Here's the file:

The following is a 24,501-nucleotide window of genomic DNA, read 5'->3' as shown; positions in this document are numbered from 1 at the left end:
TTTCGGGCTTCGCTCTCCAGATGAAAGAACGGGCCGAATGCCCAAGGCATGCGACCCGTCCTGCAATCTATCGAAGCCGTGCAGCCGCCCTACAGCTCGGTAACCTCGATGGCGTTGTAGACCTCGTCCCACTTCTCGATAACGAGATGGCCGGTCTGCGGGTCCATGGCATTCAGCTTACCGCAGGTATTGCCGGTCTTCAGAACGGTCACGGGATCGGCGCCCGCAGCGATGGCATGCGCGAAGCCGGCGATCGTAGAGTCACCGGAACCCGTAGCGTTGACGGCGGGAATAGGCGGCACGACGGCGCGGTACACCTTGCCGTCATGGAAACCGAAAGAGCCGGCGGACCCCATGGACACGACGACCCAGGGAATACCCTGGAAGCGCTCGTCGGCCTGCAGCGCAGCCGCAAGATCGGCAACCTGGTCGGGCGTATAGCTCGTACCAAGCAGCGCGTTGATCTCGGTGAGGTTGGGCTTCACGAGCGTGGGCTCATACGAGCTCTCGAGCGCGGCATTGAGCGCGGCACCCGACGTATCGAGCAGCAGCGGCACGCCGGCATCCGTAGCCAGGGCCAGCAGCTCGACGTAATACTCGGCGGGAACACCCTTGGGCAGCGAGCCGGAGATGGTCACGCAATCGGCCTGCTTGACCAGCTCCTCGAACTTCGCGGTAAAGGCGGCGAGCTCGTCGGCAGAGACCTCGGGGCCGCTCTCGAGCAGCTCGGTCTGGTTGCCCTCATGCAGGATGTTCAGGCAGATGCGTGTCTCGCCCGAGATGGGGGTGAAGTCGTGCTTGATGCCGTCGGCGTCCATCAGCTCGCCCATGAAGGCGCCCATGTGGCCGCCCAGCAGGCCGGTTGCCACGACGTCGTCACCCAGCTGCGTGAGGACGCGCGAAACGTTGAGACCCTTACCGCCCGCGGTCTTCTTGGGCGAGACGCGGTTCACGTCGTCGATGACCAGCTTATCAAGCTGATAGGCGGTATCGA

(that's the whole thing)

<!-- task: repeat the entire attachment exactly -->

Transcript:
The following is a 24,501-nucleotide window of genomic DNA, read 5'->3' as shown; positions in this document are numbered from 1 at the left end:
TTTCGGGCTTCGCTCTCCAGATGAAAGAACGGGCCGAATGCCCAAGGCATGCGACCCGTCCTGCAATCTATCGAAGCCGTGCAGCCGCCCTACAGCTCGGTAACCTCGATGGCGTTGTAGACCTCGTCCCACTTCTCGATAACGAGATGGCCGGTCTGCGGGTCCATGGCATTCAGCTTACCGCAGGTATTGCCGGTCTTCAGAACGGTCACGGGATCGGCGCCCGCAGCGATGGCATGCGCGAAGCCGGCGATCGTAGAGTCACCGGAACCCGTAGCGTTGACGGCGGGAATAGGCGGCACGACGGCGCGGTACACCTTGCCGTCATGGAAACCGAAAGAGCCGGCGGACCCCATGGACACGACGACCCAGGGAATACCCTGGAAGCGCTCGTCGGCCTGCAGCGCAGCCGCAAGATCGGCAACCTGGTCGGGCGTATAGCTCGTACCAAGCAGCGCGTTGATCTCGGTGAGGTTGGGCTTCACGAGCGTGGGCTCATACGAGCTCTCGAGCGCGGCATTGAGCGCGGCACCCGACGTATCGAGCAGCAGCGGCACGCCGGCATCCGTAGCCAGGGCCAGCAGCTCGACGTAATACTCGGCGGGAACACCCTTGGGCAGCGAGCCGGAGATGGTCACGCAATCGGCCTGCTTGACCAGCTCCTCGAACTTCGCGGTAAAGGCGGCGAGCTCGTCGGCAGAGACCTCGGGGCCGCTCTCGAGCAGCTCGGTCTGGTTGCCCTCATGCAGGATGTTCAGGCAGATGCGTGTCTCGCCCGAGATGGGGGTGAAGTCGTGCTTGATGCCGTCGGCGTCCATCAGCTCGCCCATGAAGGCGCCCATGTGGCCGCCCAGCAGGCCGGTTGCCACGACGTCGTCACCCAGCTGCGTGAGGACGCGCGAAACGTTGAGACCCTTACCGCCCGCGGTCTTCTTGGGCGAGACGCGGTTCACGTCGTCGATGACCAGCTTATCAAGCTGATAGGCGGTATCGA